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Mixology Monday: French 75 Cocktail Recipe

Mixology Monday is a monthly (well, almost monthly.  Heavy drinkers don’t  abide by the same calendar as mere mortals) online cocktail party that rounds up drinks pertaining to a particular theme chosen by a rotating host.  This month’s theme is “money drinks,” and our brave host is Kevin Langmack of Beers in the Shower.  From Kevin –

I feel a “Money” drink is something you can put in front of anyone, regardless of tastes or distastes about the spirits involved. Come up with a drink or a list based on spirits about drinks that would appeal to anyone,  Example: turning someone onto a Corpse Reviver #2 when they like lemon drops.

Depending on your spirit or drink of choice, one might have several money drinks, like a properly made Martini, Manhattan or Old Fashioned, to stick to the classics, that would convert even the most finicky drinker to well-crafted cocktails.  Personally, I feel a gnawing sense of frustration whenever someone bemoans a distaste for gin, and I’ve been known to order a friend a gin-based cocktail without her knowledge.  I stress “her” because it seems the women in my life have a natural aversion to gin.  Perhaps I need to surround myself with tougher women, but regardless, one such drink that seems to convert well is the French 75.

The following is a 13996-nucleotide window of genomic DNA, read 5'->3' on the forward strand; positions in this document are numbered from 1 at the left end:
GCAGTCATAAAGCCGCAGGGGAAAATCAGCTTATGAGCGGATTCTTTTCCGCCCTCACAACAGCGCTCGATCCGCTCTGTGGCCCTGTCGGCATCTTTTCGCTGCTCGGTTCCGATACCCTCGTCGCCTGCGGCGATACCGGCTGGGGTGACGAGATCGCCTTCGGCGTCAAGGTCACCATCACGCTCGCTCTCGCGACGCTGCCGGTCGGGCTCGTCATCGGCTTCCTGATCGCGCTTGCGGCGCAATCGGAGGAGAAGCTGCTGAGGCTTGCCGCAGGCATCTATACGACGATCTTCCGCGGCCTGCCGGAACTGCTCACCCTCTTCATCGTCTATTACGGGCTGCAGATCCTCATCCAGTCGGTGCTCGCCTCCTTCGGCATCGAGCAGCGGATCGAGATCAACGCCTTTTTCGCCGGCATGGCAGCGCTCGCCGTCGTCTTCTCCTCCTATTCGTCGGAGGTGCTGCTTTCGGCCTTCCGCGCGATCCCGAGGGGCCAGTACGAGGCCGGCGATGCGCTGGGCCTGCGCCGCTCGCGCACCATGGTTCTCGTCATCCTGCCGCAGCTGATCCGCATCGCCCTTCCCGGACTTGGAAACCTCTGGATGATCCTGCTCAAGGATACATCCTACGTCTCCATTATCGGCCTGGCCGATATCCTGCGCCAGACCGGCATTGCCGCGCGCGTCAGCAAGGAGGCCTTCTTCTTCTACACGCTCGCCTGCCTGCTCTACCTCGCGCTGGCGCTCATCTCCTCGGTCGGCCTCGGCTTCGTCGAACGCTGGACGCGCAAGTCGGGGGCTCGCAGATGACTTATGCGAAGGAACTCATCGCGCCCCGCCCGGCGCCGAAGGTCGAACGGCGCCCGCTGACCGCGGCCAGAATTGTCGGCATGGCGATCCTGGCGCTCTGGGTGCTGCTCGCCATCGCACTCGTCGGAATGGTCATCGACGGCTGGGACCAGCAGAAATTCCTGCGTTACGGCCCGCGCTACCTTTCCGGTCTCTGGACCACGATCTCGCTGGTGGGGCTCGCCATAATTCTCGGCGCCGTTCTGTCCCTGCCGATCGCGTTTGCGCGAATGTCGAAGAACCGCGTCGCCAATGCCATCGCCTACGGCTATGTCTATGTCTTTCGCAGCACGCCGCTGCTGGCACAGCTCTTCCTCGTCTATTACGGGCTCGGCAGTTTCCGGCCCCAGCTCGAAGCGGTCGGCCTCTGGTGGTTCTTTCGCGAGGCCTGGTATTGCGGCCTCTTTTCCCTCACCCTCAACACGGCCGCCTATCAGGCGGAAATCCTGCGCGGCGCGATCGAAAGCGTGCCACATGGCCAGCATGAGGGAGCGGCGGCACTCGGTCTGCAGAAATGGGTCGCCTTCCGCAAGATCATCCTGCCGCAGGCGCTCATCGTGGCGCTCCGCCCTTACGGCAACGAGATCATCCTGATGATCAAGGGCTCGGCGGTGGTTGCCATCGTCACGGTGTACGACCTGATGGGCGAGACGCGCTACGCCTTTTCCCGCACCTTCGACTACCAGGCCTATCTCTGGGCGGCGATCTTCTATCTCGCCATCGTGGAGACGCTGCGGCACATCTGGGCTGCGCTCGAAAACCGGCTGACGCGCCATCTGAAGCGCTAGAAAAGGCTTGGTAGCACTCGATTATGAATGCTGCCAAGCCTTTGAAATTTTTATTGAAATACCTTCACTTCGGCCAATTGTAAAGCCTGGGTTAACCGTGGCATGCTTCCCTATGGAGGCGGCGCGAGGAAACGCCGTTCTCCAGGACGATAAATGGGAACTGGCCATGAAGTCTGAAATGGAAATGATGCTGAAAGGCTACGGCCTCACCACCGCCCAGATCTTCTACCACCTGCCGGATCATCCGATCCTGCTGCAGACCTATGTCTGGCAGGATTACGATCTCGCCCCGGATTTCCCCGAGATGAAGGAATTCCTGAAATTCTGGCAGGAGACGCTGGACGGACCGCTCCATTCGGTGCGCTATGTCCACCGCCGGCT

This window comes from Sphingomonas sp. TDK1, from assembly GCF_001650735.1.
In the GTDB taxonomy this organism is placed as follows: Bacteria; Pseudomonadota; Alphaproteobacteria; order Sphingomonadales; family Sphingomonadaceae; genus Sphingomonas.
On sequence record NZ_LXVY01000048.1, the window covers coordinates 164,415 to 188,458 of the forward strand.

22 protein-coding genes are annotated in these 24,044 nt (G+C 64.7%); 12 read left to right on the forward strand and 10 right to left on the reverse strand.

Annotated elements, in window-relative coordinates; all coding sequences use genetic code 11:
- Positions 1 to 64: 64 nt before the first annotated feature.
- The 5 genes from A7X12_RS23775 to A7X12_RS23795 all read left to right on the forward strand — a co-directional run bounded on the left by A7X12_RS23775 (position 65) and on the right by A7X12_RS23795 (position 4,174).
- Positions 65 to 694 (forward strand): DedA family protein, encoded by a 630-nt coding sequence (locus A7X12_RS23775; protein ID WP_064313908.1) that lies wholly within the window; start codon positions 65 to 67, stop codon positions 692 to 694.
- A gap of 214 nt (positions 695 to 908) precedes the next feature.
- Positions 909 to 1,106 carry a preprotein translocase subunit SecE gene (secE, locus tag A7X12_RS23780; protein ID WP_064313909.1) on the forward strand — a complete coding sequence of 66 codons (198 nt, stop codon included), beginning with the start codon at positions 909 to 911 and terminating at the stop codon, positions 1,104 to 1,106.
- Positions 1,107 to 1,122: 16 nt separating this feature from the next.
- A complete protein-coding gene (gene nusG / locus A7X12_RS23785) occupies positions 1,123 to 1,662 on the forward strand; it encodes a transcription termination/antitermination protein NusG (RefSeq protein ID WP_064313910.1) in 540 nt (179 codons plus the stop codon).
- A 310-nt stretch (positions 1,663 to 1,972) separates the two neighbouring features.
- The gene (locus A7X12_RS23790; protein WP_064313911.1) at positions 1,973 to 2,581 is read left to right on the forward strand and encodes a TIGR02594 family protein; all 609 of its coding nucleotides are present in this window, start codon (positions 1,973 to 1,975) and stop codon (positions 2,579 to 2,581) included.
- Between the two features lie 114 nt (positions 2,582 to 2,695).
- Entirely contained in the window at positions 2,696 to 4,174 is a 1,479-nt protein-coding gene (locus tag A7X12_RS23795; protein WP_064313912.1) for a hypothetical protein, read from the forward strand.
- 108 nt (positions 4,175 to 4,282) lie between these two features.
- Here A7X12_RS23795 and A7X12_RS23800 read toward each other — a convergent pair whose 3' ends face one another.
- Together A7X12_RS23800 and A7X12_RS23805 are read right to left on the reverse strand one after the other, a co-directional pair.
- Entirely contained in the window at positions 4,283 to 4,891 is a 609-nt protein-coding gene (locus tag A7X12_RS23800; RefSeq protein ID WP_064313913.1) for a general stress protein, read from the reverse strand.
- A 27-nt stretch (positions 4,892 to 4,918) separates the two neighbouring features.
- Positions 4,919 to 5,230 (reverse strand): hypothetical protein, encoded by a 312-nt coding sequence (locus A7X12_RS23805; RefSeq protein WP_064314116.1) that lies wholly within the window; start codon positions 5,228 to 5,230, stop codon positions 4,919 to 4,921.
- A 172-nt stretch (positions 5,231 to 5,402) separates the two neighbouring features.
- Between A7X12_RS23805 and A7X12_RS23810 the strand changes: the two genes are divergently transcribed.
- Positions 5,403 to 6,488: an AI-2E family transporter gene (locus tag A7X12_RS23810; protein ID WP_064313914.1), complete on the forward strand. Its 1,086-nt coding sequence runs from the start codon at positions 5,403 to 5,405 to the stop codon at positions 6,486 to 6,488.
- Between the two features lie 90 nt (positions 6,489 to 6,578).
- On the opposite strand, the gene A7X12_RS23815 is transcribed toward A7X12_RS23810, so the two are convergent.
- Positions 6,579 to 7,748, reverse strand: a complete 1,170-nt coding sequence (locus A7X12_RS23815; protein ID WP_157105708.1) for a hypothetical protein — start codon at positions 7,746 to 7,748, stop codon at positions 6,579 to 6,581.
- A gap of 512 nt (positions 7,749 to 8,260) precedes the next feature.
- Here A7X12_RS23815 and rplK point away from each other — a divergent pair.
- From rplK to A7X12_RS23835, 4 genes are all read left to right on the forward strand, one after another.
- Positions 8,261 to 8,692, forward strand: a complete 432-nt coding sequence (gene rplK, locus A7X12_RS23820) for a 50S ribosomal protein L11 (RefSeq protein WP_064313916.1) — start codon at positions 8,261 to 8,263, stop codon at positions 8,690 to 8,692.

2429992032_58d1da71bd Composed of gin, fresh lemon juice, simple syrup and Champagne, the French 75 is a light, refreshing cocktail that subdues the wary gin-drinker while still packing a sizeable boozy wallop.  This tart, tasty concoction has made even the most dubious skeptic rethink their distaste for gin, without alienating fans of the spirit.

Ingredients:

2 ounces gin
1 ounce lemon juice
1 teaspoon simple syrup
Champagne

Shake gin, lemon juice and simple syrup with ice, and strain into a champagne flute. Top with champagne, and garnish with a long, thin lemon spiral.

Written by Kevin Gray

1 Comment

  1. Frederic · December 15, 2009

    Your drink also fits the other definition of money drink — it’s an upscale version of the Tom Collins. Often, you can’t go wrong with most champagne drinks (although perhaps not the Seelbach).

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